In Strasbourg, we walked through the old town and entered the Notre Dame cathedral that dates to the 12th century. Inside, a mechanical clock dating to the 1500s still operates daily, wound each day by a clock keeper. This meticulously-designed timepiece includes angels and apostles, an old man facing death and a young boy just beginning his life. Each hour, and even on quarter hours, this clock chimes and its pieces move to keep a watch over the seasons of life itself.
The following day we visited the massive Heidelberg castle. This medieval structure towers above a busy city characterized by red tile roofs and German architecture. At one point in its history, the castle was attacked by the French with its own dynamite, pilfered from stores it kept outside the walls. The castle is used today for many purposes including weddings and events, and each year the Student Prince opera is still perfomed outside here in one of its many courtyards. Afterwards, we enjoyed a beer, and a serving of kraut, bacon and potato cakes at an outdoor cafe.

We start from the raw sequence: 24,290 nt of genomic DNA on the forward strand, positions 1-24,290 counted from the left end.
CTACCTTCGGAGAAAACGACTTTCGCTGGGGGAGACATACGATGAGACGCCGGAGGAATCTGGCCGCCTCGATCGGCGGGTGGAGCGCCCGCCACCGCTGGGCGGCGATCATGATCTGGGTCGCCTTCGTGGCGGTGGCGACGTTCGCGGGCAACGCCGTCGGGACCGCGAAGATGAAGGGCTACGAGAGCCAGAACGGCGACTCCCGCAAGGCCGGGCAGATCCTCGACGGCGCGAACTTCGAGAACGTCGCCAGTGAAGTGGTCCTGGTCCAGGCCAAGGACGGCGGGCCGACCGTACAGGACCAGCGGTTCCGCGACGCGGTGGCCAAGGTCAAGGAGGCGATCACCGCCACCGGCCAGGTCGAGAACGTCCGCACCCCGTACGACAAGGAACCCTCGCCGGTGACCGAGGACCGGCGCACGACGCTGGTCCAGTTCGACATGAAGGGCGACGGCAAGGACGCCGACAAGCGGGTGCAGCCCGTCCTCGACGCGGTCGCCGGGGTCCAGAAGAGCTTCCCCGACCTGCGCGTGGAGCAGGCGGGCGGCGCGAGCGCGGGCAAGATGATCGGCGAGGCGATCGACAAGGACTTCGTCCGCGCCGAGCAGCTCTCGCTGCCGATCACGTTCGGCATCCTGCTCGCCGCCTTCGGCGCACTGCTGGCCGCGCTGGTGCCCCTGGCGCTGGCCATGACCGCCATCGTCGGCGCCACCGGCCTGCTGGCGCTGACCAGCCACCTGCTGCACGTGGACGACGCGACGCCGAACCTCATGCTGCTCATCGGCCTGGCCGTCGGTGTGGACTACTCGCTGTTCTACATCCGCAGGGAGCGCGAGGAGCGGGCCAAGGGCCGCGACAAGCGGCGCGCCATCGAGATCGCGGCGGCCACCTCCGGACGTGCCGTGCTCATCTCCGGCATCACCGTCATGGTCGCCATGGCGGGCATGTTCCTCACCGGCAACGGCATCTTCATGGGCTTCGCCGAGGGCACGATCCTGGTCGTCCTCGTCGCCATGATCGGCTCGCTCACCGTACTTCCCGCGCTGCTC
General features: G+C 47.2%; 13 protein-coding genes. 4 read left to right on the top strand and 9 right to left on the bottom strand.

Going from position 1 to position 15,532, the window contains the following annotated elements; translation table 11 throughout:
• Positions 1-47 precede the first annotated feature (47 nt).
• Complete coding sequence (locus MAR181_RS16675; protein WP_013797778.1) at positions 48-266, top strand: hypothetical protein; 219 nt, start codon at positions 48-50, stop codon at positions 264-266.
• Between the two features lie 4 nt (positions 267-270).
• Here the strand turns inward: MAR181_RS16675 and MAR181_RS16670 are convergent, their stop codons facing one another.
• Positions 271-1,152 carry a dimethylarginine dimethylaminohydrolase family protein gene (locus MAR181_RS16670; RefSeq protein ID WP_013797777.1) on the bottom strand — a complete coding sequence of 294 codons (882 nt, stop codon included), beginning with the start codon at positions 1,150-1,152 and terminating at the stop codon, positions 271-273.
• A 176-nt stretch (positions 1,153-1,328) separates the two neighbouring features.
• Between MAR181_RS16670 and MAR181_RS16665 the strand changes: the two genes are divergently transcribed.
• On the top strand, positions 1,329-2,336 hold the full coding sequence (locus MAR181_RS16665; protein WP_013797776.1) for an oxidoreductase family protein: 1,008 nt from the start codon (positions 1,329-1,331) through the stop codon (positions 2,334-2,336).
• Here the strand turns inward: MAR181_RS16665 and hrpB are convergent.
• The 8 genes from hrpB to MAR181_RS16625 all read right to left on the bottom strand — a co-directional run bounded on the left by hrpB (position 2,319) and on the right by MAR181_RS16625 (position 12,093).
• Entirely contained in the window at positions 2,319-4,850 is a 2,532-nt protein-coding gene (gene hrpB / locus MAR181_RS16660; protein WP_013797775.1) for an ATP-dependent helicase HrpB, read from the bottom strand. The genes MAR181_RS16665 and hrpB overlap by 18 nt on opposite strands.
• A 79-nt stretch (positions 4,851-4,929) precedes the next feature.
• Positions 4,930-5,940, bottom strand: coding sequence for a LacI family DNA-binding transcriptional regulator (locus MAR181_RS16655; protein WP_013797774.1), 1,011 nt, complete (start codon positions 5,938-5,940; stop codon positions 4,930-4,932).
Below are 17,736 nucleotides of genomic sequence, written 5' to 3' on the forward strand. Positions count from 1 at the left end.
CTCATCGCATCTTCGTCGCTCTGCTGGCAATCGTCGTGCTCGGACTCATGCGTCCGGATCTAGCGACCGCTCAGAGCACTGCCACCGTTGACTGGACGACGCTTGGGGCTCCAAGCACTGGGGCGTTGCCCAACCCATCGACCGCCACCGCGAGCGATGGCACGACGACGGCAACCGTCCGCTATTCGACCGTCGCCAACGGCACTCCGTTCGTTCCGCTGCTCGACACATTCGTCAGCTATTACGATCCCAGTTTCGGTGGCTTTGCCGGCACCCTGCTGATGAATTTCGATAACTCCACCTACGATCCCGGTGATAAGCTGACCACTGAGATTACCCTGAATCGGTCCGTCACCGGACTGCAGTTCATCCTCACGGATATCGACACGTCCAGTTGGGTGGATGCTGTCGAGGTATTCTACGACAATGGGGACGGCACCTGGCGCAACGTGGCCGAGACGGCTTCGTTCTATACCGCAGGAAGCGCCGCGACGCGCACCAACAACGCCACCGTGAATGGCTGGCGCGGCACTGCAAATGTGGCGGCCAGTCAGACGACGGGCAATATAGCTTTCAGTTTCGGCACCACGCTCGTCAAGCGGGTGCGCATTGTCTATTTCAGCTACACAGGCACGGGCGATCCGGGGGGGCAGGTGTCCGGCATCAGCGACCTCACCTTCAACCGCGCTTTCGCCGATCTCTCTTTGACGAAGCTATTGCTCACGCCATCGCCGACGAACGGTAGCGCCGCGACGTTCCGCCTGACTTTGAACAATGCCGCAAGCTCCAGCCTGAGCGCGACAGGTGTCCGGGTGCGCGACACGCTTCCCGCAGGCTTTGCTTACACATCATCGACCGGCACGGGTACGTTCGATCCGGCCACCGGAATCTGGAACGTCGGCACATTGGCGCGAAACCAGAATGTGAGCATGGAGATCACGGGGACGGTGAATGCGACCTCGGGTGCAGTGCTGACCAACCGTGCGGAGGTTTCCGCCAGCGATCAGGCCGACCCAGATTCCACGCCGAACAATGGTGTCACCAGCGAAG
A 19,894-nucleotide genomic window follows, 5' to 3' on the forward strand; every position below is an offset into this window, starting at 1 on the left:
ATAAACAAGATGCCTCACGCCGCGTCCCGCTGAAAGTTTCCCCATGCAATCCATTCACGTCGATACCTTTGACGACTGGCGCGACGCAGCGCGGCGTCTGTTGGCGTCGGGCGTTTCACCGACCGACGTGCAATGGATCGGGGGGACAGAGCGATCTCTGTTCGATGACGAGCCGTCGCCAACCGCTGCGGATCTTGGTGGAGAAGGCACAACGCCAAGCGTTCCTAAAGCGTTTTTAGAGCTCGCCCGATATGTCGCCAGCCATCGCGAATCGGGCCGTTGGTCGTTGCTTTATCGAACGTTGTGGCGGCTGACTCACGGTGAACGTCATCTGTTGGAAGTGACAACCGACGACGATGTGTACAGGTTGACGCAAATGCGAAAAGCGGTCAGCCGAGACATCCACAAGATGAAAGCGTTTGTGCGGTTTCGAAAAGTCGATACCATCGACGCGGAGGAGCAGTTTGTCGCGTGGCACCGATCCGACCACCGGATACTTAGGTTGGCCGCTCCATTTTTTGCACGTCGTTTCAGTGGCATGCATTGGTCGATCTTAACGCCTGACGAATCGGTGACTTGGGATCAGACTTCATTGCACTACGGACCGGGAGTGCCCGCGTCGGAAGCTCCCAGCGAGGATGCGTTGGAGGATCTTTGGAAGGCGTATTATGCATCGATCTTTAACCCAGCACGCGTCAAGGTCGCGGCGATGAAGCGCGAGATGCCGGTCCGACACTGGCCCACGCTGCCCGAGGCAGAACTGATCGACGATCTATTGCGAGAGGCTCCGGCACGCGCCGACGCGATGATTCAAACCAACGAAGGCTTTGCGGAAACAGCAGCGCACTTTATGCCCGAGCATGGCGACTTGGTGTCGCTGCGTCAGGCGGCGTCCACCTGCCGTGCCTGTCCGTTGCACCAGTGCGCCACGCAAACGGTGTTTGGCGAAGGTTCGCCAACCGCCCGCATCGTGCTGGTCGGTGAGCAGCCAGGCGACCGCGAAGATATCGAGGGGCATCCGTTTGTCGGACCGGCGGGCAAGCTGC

The following day, we walked through Mainz, a city almost entirely destroyed during WWII. Today, it thrives and much of its rebuilt downtown is for pedestrians only, very little automobile traffic is allowed. Its cobblestone plazas and streets are filled with strollers, dogs on leashes and passersby.
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